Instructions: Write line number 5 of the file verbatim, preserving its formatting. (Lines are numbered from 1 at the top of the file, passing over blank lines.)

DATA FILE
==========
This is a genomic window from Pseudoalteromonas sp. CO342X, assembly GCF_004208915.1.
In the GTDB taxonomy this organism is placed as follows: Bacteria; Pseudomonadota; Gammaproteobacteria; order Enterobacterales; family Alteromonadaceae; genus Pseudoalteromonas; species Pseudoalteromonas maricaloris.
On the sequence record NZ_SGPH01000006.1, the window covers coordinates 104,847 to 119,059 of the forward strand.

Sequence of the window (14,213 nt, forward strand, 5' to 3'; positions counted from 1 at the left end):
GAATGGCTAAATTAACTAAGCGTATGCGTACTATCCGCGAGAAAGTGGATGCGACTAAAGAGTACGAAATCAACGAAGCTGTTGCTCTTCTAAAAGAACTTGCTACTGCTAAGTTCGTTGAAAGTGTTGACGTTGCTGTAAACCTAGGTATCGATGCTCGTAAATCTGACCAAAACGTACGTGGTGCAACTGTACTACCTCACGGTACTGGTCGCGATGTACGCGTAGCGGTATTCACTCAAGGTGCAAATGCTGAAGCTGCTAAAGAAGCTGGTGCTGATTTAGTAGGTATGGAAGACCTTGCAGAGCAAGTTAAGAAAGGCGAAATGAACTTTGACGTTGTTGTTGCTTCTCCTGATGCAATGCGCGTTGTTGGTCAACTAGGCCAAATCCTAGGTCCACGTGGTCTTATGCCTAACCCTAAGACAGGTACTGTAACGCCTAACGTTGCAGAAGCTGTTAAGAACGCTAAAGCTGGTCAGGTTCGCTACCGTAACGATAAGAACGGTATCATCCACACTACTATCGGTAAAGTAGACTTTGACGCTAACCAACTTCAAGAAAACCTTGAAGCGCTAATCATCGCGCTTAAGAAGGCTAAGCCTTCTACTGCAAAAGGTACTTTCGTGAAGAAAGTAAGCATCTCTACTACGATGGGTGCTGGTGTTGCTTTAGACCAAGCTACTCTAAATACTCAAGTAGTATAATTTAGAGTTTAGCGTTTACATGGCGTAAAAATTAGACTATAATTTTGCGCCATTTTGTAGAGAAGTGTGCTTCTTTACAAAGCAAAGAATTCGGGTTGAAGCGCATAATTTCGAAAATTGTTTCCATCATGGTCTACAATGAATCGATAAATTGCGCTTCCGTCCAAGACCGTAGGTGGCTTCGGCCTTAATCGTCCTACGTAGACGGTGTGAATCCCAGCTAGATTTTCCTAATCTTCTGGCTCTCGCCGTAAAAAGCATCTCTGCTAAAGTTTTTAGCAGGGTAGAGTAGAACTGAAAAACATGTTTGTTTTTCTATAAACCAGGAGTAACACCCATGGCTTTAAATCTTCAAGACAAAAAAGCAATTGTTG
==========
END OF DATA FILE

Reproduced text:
GAATGGCTAAATTAACTAAGCGTATGCGTACTATCCGCGAGAAAGTGGATGCGACTAAAGAGTACGAAATCAACGAAGCTGTTGCTCTTCTAAAAGAACTTGCTACTGCTAAGTTCGTTGAAAGTGTTGACGTTGCTGTAAACCTAGGTATCGATGCTCGTAAATCTGACCAAAACGTACGTGGTGCAACTGTACTACCTCACGGTACTGGTCGCGATGTACGCGTAGCGGTATTCACTCAAGGTGCAAATGCTGAAGCTGCTAAAGAAGCTGGTGCTGATTTAGTAGGTATGGAAGACCTTGCAGAGCAAGTTAAGAAAGGCGAAATGAACTTTGACGTTGTTGTTGCTTCTCCTGATGCAATGCGCGTTGTTGGTCAACTAGGCCAAATCCTAGGTCCACGTGGTCTTATGCCTAACCCTAAGACAGGTACTGTAACGCCTAACGTTGCAGAAGCTGTTAAGAACGCTAAAGCTGGTCAGGTTCGCTACCGTAACGATAAGAACGGTATCATCCACACTACTATCGGTAAAGTAGACTTTGACGCTAACCAACTTCAAGAAAACCTTGAAGCGCTAATCATCGCGCTTAAGAAGGCTAAGCCTTCTACTGCAAAAGGTACTTTCGTGAAGAAAGTAAGCATCTCTACTACGATGGGTGCTGGTGTTGCTTTAGACCAAGCTACTCTAAATACTCAAGTAGTATAATTTAGAGTTTAGCGTTTACATGGCGTAAAAATTAGACTATAATTTTGCGCCATTTTGTAGAGAAGTGTGCTTCTTTACAAAGCAAAGAATTCGGGTTGAAGCGCATAATTTCGAAAATTGTTTCCATCATGGTCTACAATGAATCGATAAATTGCGCTTCCGTCCAAGACCGTAGGTGGCTTCGGCCTTAATCGTCCTACGTAGACGGTGTGAATCCCAGCTAGATTTTCCTAATCTTCTGGCTCTCGCCGTAAAAAGCATCTCTGCTAAAGTTTTTAGCAGGGTAGAGTAGAACTGAAAAACATGTTTGTTTTTCTATAAACCAGGAGTAACACCCATGGCTTTAAATCTTCAAGACAAAAAAGCAATTGTTG